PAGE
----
Snow Canyon: St. George’s well-kept secret

This last weekend Austin and I went down to St. George to visit some friends. While we were there, we added 4 hikes to my 52 hike challenge, one of those hikes done in Snow Canyon, a state park.

20180414_115712.jpg

Contrary to popular belief, Snow Canyon wasn’t named for sheer irony. Instead, it used to be Dixie State Park, but later named after some of the pioneers that had settled the place, Lorenzo and Erastus Snow.

20180414_115113.jpg

We did a short, 1.5-mile hike that was more about wandering around and exploring petrified sand dunes than actually getting in mileage.

20180414_115059.jpg
Austin’s favorite part was playing with our friends’ son

Snow Canyon, a state park, isn’t as grandiose as Zion National Park. But it’s got some seriously gorgeous red rock and rock formations that look out of this world.

Check out these wild waves:

20180414_121739.jpg

I wish I could explain how these formations were even made. We all tried to remember what we learned in our science classes from college, high school, or even elementary school.

Water? Uh, maybe wind, too? Was there a volcano that erupted and preserved the dunes? Maybe?

Yes?

Here’s what it says on the site:

Transported by wind more than 183 million years ago, tiny grains of quartzite sand covered much of what we now call Utah. These sand dunes, up to 2,500 feet thick, eventually were cemented into stone. Burnt orange to creamy white in color, Navajo sandstone, the predominant rock in the park, is what remains of the ancient desert sand sea. Over time, water has cut and shaped the sandstone to form canyons. Approximately 1.4 million years ago, and as recently as 27,000 years ago, nearby cinder cones erupted, causing lava to flow down these canyons, filling them with basalt. This redirected ancient waterways, eventually carving new canyons.

So first there was wind. Then it hardened. And then water created the canyons out of the sandstone, but then lava filled the canyons with basalt, and water created new canyons out of that.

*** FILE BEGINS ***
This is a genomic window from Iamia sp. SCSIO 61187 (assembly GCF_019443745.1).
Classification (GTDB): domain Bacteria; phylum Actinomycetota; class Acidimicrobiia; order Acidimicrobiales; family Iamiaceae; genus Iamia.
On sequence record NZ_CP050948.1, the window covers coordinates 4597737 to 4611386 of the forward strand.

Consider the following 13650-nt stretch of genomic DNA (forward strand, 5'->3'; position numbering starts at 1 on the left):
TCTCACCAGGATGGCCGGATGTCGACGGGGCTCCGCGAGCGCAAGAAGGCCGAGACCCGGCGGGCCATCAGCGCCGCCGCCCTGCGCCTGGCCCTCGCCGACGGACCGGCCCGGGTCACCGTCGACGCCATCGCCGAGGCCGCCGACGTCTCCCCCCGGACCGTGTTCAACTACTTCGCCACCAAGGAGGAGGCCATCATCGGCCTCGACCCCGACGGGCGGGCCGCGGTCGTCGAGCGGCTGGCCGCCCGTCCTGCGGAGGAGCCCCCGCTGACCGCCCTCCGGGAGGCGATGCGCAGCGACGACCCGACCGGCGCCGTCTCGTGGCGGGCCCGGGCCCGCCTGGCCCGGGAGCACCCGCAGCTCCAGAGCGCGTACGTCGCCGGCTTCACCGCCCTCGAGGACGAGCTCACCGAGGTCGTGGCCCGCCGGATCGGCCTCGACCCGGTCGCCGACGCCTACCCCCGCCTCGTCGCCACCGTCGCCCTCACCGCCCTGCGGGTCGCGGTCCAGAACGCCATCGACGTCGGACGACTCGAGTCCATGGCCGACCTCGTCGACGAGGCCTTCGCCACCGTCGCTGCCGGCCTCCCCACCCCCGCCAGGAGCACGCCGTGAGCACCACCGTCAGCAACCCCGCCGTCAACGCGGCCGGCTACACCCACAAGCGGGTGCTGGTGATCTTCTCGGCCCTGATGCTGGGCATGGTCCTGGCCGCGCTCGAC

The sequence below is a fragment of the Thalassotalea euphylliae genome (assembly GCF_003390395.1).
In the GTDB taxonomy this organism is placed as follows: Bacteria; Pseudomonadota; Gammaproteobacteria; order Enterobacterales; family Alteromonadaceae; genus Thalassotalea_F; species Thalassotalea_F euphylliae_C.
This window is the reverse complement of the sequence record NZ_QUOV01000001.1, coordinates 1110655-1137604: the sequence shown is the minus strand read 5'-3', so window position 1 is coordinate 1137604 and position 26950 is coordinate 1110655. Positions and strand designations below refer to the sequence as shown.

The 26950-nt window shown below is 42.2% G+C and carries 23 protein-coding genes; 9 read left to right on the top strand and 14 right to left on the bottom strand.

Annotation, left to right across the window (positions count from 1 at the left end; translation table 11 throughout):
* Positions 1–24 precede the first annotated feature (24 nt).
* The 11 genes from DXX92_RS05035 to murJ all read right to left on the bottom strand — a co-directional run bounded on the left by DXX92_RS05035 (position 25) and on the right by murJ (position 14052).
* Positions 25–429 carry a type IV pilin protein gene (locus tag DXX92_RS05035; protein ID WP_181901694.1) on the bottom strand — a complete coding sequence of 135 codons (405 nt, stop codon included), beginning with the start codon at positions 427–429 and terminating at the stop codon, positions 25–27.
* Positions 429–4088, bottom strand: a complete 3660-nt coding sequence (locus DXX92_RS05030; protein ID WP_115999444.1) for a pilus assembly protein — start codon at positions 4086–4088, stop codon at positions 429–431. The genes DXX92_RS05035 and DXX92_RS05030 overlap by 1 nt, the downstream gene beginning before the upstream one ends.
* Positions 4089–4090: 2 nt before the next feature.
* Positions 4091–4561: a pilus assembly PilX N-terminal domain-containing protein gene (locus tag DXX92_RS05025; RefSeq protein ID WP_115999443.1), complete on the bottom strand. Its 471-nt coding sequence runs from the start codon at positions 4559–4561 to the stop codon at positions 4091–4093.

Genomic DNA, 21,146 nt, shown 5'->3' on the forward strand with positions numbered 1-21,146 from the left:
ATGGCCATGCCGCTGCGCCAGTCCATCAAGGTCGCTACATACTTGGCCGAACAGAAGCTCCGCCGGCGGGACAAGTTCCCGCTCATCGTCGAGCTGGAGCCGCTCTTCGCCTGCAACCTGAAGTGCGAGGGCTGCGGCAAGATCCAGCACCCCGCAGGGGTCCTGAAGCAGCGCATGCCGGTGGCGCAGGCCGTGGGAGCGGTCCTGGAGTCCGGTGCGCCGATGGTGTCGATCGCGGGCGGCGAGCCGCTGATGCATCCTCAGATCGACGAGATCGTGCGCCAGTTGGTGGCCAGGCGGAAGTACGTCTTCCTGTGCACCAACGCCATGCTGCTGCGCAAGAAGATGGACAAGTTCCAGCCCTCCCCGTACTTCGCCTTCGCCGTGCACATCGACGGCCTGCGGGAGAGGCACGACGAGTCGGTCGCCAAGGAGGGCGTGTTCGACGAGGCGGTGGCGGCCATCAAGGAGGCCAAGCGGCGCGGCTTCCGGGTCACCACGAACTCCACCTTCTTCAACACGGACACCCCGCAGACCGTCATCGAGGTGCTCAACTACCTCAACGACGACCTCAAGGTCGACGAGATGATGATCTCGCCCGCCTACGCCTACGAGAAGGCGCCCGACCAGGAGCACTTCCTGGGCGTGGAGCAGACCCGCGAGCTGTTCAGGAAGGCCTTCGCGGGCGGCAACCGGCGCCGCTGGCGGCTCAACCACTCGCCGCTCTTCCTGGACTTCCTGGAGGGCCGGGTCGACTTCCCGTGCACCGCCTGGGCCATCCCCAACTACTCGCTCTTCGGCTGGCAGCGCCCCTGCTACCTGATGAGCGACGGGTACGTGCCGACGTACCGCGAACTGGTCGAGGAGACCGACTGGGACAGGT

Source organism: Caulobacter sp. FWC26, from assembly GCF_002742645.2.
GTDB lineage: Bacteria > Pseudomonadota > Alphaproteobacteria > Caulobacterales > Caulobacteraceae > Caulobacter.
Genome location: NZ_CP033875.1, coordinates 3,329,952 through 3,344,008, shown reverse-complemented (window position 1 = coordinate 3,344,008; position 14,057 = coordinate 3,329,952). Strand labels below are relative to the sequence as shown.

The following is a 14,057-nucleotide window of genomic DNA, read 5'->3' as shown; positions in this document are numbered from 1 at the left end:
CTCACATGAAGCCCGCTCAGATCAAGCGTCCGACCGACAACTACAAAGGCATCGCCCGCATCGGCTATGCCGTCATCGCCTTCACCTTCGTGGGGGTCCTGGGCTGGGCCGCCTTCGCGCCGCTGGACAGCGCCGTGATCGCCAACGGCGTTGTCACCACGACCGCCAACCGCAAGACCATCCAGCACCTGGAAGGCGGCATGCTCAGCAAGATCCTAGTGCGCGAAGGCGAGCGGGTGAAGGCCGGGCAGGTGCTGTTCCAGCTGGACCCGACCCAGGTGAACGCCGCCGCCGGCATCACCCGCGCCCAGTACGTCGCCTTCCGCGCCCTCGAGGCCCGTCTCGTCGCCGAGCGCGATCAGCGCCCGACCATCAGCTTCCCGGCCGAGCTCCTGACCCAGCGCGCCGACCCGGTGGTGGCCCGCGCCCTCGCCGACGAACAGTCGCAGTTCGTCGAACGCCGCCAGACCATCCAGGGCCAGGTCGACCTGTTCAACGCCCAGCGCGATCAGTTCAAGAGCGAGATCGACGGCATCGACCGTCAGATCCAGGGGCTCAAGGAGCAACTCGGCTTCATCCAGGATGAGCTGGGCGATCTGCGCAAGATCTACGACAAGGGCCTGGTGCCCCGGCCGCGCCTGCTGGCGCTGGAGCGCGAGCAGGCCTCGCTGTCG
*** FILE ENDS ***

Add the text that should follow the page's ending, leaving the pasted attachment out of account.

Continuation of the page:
But a question that I am too lazy to research and find my answer is, HOW DID IT HARDEN? Was it a LACK of wind? Was there some kind of property in the sand that allowed it to harden? Was it all the sand BENEATH the sand while everything else just blew around?

Anyway, I’m exhausted just thinking about it. Here are some more pictures.

20180414_121805.jpg

20180414_121649.jpg

20180414_122012.jpg

20180414_120743

This place was gorgeous. I strongly recommend it to everyone who visits St. George. If only it were a national park – then maybe there’d be smaller crowds in Zion, and then I could visit Zion more.

2 comments

  1. Whoa this looks really cool! I had no idea about this place when I visited St. George a few years ago (although to be fair, I spent the entire visit in Zion and Bryce anyways). I’ll definitely check this out next time I’m in that area!

    Liked by 1 person

    • I don’t blame you – Zion is probably my favorite national park and it’s beautiful! Snow Canyon isn’t as grandiose or in your face like Zion is (I’ve never been to Bryce, so I can’t speak for that), but it’s got some rad geological formations.

      Like

Leave a Reply

Fill in your details below or click an icon to log in:

WordPress.com Logo

You are commenting using your WordPress.com account. Log Out /  Change )

Google+ photo

You are commenting using your Google+ account. Log Out /  Change )

Twitter picture

You are commenting using your Twitter account. Log Out /  Change )

Facebook photo

You are commenting using your Facebook account. Log Out /  Change )

w

Connecting to %s